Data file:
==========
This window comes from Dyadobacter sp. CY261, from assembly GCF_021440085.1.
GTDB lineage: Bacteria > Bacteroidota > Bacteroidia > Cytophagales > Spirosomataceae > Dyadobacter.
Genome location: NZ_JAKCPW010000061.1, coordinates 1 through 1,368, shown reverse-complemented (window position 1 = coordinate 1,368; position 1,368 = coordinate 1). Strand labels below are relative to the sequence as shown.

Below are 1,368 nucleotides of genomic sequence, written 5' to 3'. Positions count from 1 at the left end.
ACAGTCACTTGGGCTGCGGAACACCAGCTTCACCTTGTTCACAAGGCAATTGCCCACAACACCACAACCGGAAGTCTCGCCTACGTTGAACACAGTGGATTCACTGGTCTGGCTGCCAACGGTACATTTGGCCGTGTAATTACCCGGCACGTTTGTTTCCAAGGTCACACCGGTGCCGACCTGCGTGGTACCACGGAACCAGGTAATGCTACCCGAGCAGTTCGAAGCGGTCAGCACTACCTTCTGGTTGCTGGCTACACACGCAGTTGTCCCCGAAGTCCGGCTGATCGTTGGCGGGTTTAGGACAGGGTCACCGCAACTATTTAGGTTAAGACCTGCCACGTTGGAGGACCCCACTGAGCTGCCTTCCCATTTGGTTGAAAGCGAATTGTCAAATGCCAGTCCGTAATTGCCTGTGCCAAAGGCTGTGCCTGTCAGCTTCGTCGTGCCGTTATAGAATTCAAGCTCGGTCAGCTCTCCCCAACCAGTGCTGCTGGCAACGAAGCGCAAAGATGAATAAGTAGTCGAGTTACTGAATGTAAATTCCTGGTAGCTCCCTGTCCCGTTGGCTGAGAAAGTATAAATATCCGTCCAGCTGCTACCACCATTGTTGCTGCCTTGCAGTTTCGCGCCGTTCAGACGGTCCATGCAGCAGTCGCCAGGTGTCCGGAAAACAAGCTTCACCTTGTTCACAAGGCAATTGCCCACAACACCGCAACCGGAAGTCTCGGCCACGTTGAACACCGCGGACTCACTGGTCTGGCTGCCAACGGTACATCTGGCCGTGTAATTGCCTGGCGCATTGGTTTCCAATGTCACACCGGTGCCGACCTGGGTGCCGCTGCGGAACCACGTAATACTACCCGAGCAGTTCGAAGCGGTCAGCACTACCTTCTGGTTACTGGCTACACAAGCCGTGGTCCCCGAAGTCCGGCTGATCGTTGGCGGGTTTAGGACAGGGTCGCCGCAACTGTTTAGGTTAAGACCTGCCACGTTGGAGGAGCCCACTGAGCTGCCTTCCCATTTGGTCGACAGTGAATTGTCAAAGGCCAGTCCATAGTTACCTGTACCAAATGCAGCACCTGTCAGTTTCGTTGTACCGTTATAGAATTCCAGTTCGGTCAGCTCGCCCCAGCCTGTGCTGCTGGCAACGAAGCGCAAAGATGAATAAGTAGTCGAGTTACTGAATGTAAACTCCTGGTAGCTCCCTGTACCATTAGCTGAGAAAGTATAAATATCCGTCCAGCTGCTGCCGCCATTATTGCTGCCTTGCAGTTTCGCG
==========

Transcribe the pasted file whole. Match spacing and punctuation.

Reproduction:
This window comes from Dyadobacter sp. CY261, from assembly GCF_021440085.1.
GTDB lineage: Bacteria > Bacteroidota > Bacteroidia > Cytophagales > Spirosomataceae > Dyadobacter.
Genome location: NZ_JAKCPW010000061.1, coordinates 1 through 1,368, shown reverse-complemented (window position 1 = coordinate 1,368; position 1,368 = coordinate 1). Strand labels below are relative to the sequence as shown.

Below are 1,368 nucleotides of genomic sequence, written 5' to 3'. Positions count from 1 at the left end.
ACAGTCACTTGGGCTGCGGAACACCAGCTTCACCTTGTTCACAAGGCAATTGCCCACAACACCACAACCGGAAGTCTCGCCTACGTTGAACACAGTGGATTCACTGGTCTGGCTGCCAACGGTACATTTGGCCGTGTAATTACCCGGCACGTTTGTTTCCAAGGTCACACCGGTGCCGACCTGCGTGGTACCACGGAACCAGGTAATGCTACCCGAGCAGTTCGAAGCGGTCAGCACTACCTTCTGGTTGCTGGCTACACACGCAGTTGTCCCCGAAGTCCGGCTGATCGTTGGCGGGTTTAGGACAGGGTCACCGCAACTATTTAGGTTAAGACCTGCCACGTTGGAGGACCCCACTGAGCTGCCTTCCCATTTGGTTGAAAGCGAATTGTCAAATGCCAGTCCGTAATTGCCTGTGCCAAAGGCTGTGCCTGTCAGCTTCGTCGTGCCGTTATAGAATTCAAGCTCGGTCAGCTCTCCCCAACCAGTGCTGCTGGCAACGAAGCGCAAAGATGAATAAGTAGTCGAGTTACTGAATGTAAATTCCTGGTAGCTCCCTGTCCCGTTGGCTGAGAAAGTATAAATATCCGTCCAGCTGCTACCACCATTGTTGCTGCCTTGCAGTTTCGCGCCGTTCAGACGGTCCATGCAGCAGTCGCCAGGTGTCCGGAAAACAAGCTTCACCTTGTTCACAAGGCAATTGCCCACAACACCGCAACCGGAAGTCTCGGCCACGTTGAACACCGCGGACTCACTGGTCTGGCTGCCAACGGTACATCTGGCCGTGTAATTGCCTGGCGCATTGGTTTCCAATGTCACACCGGTGCCGACCTGGGTGCCGCTGCGGAACCACGTAATACTACCCGAGCAGTTCGAAGCGGTCAGCACTACCTTCTGGTTACTGGCTACACAAGCCGTGGTCCCCGAAGTCCGGCTGATCGTTGGCGGGTTTAGGACAGGGTCGCCGCAACTGTTTAGGTTAAGACCTGCCACGTTGGAGGAGCCCACTGAGCTGCCTTCCCATTTGGTCGACAGTGAATTGTCAAAGGCCAGTCCATAGTTACCTGTACCAAATGCAGCACCTGTCAGTTTCGTTGTACCGTTATAGAATTCCAGTTCGGTCAGCTCGCCCCAGCCTGTGCTGCTGGCAACGAAGCGCAAAGATGAATAAGTAGTCGAGTTACTGAATGTAAACTCCTGGTAGCTCCCTGTACCATTAGCTGAGAAAGTATAAATATCCGTCCAGCTGCTGCCGCCATTATTGCTGCCTTGCAGTTTCGCG